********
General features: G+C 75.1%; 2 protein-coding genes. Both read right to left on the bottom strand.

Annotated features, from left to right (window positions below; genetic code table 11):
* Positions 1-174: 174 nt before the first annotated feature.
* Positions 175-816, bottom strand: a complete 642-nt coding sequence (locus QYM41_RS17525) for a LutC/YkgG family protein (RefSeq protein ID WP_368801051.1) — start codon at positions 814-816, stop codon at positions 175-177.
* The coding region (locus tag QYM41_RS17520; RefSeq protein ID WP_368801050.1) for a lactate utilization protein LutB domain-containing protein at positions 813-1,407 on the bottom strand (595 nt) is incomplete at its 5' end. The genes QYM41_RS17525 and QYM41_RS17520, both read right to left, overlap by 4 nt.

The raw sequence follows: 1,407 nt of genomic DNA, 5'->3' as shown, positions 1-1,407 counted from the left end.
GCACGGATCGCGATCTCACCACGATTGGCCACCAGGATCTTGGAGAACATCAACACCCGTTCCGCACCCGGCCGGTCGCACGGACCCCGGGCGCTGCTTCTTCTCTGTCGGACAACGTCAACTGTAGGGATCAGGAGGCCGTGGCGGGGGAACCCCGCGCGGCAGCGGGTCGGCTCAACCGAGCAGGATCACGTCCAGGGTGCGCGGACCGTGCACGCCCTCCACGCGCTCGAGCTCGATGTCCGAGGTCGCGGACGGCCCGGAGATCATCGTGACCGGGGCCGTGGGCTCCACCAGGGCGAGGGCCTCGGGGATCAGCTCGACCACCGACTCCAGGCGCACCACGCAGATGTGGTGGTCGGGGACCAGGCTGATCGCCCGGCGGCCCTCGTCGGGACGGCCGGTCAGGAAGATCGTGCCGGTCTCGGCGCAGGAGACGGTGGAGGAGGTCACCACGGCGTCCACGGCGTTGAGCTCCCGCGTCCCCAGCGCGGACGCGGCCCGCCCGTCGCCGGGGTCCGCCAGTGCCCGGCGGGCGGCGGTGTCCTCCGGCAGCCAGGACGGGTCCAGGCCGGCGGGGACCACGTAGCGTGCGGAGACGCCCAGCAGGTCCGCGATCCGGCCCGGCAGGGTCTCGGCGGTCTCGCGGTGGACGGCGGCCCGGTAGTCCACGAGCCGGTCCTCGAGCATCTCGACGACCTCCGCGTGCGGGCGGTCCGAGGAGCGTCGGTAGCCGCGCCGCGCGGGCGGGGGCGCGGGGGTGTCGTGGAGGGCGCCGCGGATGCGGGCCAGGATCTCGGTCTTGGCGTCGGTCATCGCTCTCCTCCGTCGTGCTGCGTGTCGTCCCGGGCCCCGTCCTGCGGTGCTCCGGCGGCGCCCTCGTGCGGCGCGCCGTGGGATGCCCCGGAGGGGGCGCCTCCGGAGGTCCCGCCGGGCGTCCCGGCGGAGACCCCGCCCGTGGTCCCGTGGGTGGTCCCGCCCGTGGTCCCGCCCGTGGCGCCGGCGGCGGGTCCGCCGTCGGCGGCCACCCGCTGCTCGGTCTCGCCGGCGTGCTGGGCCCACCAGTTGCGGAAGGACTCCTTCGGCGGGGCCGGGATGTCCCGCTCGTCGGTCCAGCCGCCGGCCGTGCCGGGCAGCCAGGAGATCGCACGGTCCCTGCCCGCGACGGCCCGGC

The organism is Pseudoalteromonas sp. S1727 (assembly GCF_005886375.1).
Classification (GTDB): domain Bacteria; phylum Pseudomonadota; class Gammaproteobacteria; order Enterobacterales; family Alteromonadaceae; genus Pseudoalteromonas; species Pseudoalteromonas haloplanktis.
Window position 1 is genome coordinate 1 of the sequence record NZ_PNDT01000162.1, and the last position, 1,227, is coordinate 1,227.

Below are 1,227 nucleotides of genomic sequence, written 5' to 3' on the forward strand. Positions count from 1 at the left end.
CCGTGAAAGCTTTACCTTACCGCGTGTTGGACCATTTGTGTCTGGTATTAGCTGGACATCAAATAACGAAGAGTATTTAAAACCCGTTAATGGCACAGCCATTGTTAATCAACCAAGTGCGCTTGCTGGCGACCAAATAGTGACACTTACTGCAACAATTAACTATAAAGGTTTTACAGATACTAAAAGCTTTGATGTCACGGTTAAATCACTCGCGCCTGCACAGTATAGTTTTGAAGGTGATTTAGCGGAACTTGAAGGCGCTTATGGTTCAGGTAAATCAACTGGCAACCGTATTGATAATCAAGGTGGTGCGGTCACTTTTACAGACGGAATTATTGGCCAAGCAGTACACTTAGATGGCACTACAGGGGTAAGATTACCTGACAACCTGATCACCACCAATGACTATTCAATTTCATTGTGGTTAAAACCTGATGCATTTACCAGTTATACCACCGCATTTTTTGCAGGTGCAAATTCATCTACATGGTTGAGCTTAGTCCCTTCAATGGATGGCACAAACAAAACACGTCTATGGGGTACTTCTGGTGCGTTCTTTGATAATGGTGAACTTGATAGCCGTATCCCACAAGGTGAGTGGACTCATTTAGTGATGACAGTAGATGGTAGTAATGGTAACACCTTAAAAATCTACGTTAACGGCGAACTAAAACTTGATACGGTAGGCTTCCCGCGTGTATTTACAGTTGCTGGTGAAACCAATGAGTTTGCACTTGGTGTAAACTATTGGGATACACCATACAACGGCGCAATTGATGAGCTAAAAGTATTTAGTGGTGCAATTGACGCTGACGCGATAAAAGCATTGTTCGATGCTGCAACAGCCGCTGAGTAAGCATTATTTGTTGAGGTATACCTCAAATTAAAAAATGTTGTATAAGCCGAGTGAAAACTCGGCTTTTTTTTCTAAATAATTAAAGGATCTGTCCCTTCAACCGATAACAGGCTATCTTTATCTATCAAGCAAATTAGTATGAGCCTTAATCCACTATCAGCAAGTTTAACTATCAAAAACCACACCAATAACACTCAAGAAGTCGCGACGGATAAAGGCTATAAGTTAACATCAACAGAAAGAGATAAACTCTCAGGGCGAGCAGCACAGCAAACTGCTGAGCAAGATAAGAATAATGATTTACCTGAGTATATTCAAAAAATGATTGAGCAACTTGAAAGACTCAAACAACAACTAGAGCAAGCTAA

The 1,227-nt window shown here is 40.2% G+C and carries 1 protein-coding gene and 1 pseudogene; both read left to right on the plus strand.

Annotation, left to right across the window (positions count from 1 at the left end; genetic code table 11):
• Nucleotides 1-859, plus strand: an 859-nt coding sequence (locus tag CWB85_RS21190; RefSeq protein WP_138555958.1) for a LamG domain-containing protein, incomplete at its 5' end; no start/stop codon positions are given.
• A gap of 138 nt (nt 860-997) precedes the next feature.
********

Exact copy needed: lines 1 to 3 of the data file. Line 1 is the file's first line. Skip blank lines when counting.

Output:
General features: G+C 75.1%; 2 protein-coding genes. Both read right to left on the bottom strand.

Annotated features, from left to right (window positions below; genetic code table 11):
* Positions 1-174: 174 nt before the first annotated feature.